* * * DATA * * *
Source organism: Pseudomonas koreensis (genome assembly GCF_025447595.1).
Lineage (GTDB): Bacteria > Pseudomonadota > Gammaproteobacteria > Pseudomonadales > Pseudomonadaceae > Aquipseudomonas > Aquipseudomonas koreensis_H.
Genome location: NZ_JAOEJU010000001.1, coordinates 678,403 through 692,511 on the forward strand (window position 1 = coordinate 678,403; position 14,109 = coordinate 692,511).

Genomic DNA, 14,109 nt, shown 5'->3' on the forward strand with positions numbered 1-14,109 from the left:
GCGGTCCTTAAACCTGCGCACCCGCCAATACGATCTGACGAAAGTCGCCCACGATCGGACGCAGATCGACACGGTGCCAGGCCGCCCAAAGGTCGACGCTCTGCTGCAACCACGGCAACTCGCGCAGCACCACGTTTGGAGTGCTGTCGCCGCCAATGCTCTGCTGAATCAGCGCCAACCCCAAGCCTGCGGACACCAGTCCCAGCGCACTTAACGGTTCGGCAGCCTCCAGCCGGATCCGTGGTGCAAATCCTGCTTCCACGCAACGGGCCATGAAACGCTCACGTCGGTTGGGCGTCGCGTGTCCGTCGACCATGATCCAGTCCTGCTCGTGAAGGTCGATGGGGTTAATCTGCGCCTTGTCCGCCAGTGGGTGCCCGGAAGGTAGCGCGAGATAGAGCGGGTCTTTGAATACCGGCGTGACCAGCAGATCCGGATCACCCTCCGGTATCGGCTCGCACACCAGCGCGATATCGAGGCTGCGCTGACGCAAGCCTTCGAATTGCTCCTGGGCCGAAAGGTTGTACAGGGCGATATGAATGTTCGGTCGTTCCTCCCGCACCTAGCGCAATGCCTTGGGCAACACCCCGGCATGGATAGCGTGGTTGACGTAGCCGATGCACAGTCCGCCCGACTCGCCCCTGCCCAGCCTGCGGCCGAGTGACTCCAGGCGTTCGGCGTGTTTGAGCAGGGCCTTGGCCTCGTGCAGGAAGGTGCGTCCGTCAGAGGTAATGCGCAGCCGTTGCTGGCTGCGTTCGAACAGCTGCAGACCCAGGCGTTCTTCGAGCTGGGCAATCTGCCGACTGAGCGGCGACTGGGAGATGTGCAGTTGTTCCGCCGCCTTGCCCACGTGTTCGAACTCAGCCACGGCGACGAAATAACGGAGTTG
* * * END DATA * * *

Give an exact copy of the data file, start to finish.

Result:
Source organism: Pseudomonas koreensis (genome assembly GCF_025447595.1).
Lineage (GTDB): Bacteria > Pseudomonadota > Gammaproteobacteria > Pseudomonadales > Pseudomonadaceae > Aquipseudomonas > Aquipseudomonas koreensis_H.
Genome location: NZ_JAOEJU010000001.1, coordinates 678,403 through 692,511 on the forward strand (window position 1 = coordinate 678,403; position 14,109 = coordinate 692,511).

Genomic DNA, 14,109 nt, shown 5'->3' on the forward strand with positions numbered 1-14,109 from the left:
GCGGTCCTTAAACCTGCGCACCCGCCAATACGATCTGACGAAAGTCGCCCACGATCGGACGCAGATCGACACGGTGCCAGGCCGCCCAAAGGTCGACGCTCTGCTGCAACCACGGCAACTCGCGCAGCACCACGTTTGGAGTGCTGTCGCCGCCAATGCTCTGCTGAATCAGCGCCAACCCCAAGCCTGCGGACACCAGTCCCAGCGCACTTAACGGTTCGGCAGCCTCCAGCCGGATCCGTGGTGCAAATCCTGCTTCCACGCAACGGGCCATGAAACGCTCACGTCGGTTGGGCGTCGCGTGTCCGTCGACCATGATCCAGTCCTGCTCGTGAAGGTCGATGGGGTTAATCTGCGCCTTGTCCGCCAGTGGGTGCCCGGAAGGTAGCGCGAGATAGAGCGGGTCTTTGAATACCGGCGTGACCAGCAGATCCGGATCACCCTCCGGTATCGGCTCGCACACCAGCGCGATATCGAGGCTGCGCTGACGCAAGCCTTCGAATTGCTCCTGGGCCGAAAGGTTGTACAGGGCGATATGAATGTTCGGTCGTTCCTCCCGCACCTAGCGCAATGCCTTGGGCAACACCCCGGCATGGATAGCGTGGTTGACGTAGCCGATGCACAGTCCGCCCGACTCGCCCCTGCCCAGCCTGCGGCCGAGTGACTCCAGGCGTTCGGCGTGTTTGAGCAGGGCCTTGGCCTCGTGCAGGAAGGTGCGTCCGTCAGAGGTAATGCGCAGCCGTTGCTGGCTGCGTTCGAACAGCTGCAGACCCAGGCGTTCTTCGAGCTGGGCAATCTGCCGACTGAGCGGCGACTGGGAGATGTGCAGTTGTTCCGCCGCCTTGCCCACGTGTTCGAACTCAGCCACGGCGACGAAATAACGGAGTTG